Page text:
Australia’s premier racecourse
Flemington is Australia’s best-known and oldest continuing metropolitan racecourse. It is the most significant racing site in the country and in 2006, was placed on the National Heritage List.
The first racemeeting was held on the rough river flats beside the Maribyrnong River in March 1840 when the town of Melbourne was barely five years old. This was just two years after Melbourne's first racemeeting, near present-day Southern Cross railway station.
Provenance of the land and the name
Flemington was first known as the Melbourne Racecourse. The original approach road from Melbourne crossed Moonee Ponds Creek at Mt Alexander Road and passed through a property owned by James Watson. He named the property Flemington after his wife Elizabeth's hometown – Flemington in Morayshire, Scotland. He built the Flemington Hotel there in 1848 and a small township grew up around it. The course was not therefore, as long thought, named after early settler Robert Fleming, whose home was in Brunswick. The name Flemington was commonly used for the racecourse by the late 1850s.
At the time of the first racemeeting in 1840 the land was acquired from the Lang brothers and regarded by the government as Crown Land. Furthermore, the site was technically governed by New South Wales (the Port Phillip District only became the separate colony of Victoria in 1851). It was the Governor of New South Wales who formally ordered that a site of 352 acres be considered as a public racecourse in 1848, and he appointed six men as trustees of the racecourse area. In 1871, the government passed a Victoria Racing Club Act which made the club the trustees of the racecourse.
Launch of the Victoria Racing Club
The Victoria Racing Club (VRC) evolved from two earlier rival clubs, the Victoria Turf Club (1852) and Victoria Jockey Club (1857), who disbanded to create the new club in 1864. They had previously run their own separate racemeetings at the racecourse. Before the Victoria Turf Club began, self-appointed committees of interested horse owners had organised the annual races.
Flemington became a marvel under the early administration of the VRC. First secretary Robert C. Bagot and his successor Henry Byron Moore improved all facets of the racecourse – for horses, trainers and the public – to make Flemington a premier sporting and recreation centre.
From 1864 until the end of 2001, the VRC acted as the principal authority responsible for the conduct of racing in Victoria (Racing Victoria Ltd now fulfils that role). In August 2006, the VRC was incorporated to become Victoria Racing Club Limited. The Club is governed by a Board of Directors, elected by the Members of the Club.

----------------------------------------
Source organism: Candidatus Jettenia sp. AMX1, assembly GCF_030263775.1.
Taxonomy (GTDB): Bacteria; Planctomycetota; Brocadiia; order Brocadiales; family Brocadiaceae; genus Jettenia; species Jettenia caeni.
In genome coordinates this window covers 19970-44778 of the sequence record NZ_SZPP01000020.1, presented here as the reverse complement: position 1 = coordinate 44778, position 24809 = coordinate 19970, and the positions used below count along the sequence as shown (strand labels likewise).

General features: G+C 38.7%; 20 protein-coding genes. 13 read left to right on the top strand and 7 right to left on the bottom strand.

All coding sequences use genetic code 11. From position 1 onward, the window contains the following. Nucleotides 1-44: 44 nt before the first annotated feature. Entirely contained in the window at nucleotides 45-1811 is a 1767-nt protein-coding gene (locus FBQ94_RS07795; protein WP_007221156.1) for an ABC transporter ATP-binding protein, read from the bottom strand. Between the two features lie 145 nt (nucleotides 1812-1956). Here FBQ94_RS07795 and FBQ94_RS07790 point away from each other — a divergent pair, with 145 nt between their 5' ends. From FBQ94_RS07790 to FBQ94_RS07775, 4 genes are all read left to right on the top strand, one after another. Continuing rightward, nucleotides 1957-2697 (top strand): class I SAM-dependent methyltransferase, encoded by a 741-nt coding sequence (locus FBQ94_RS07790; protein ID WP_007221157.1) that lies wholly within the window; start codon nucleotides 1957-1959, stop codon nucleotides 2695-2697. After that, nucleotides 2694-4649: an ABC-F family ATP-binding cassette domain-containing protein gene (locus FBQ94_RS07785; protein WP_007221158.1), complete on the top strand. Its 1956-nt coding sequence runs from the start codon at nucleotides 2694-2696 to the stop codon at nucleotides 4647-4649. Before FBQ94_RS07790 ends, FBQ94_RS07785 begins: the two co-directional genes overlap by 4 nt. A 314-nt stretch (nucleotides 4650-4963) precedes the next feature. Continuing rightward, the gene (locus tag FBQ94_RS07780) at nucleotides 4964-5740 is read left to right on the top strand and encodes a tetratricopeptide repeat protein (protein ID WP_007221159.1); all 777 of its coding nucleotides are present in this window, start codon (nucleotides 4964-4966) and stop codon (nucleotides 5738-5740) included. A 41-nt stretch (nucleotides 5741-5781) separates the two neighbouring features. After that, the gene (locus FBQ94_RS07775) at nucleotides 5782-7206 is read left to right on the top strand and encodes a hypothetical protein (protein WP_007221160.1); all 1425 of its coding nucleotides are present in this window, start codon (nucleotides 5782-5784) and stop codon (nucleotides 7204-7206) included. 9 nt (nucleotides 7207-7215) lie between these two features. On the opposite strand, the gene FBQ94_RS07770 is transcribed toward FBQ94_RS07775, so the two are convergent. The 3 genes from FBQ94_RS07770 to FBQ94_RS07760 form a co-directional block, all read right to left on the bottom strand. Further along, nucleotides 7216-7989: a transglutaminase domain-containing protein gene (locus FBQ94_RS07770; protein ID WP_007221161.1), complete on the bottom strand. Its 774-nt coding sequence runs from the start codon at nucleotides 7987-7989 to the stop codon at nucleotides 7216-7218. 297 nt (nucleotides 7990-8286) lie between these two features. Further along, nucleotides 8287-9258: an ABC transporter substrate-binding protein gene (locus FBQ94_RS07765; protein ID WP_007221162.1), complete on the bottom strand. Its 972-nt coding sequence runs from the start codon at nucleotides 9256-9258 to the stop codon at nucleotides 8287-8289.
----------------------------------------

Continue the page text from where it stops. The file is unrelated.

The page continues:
Currently, the Club employees 184 staff, aside from its sizeable event-based workforce contingent, in order to run 23 racemeetings per season including the world-renowned Melbourne Cup Carnival.
Autumn origins of Flemington racing
The first Melbourne races were run annually in the autumn.
In 1854, the Victoria Turf Club (VTC) decided to run a spring meeting as well, when the countryside was at its best and the weather the most dramatic. The VTC conceived the idea of the Melbourne Cup, a handicap race over two miles with a rich prize. This was first run in November 1861 and attracted top inter-colonial horses, including the winner, Archer, from New South Wales.
The newly formed Victoria Racing Club (VRC) took over the race in time for its fourth running, in 1864, and has run it at Flemington every spring since that time.
Melbourne Cup becomes ‘the race that stops a nation’
Melbourne's great wealth and growth from the gold rush era of the 1850s to the land boom of the 1880s made the city the most dynamic in Australia. The Melbourne Cup rose to fame as a social and fashion event as well as the national sporting highlight of the year.
By the 1880s Flemington was attracting crowds estimated at 100,000 for Cup Day. Melbourne Cup Day on the first Tuesday in November has been a public holiday for the city since 1875, and is celebrated as a special day around the country.
The VRC has constantly improved standards of comfort and accommodation at Flemington, with $26.2 million spent on improvements in the years 2000-2004, in addition to the $45 million grandstand completed in 2000.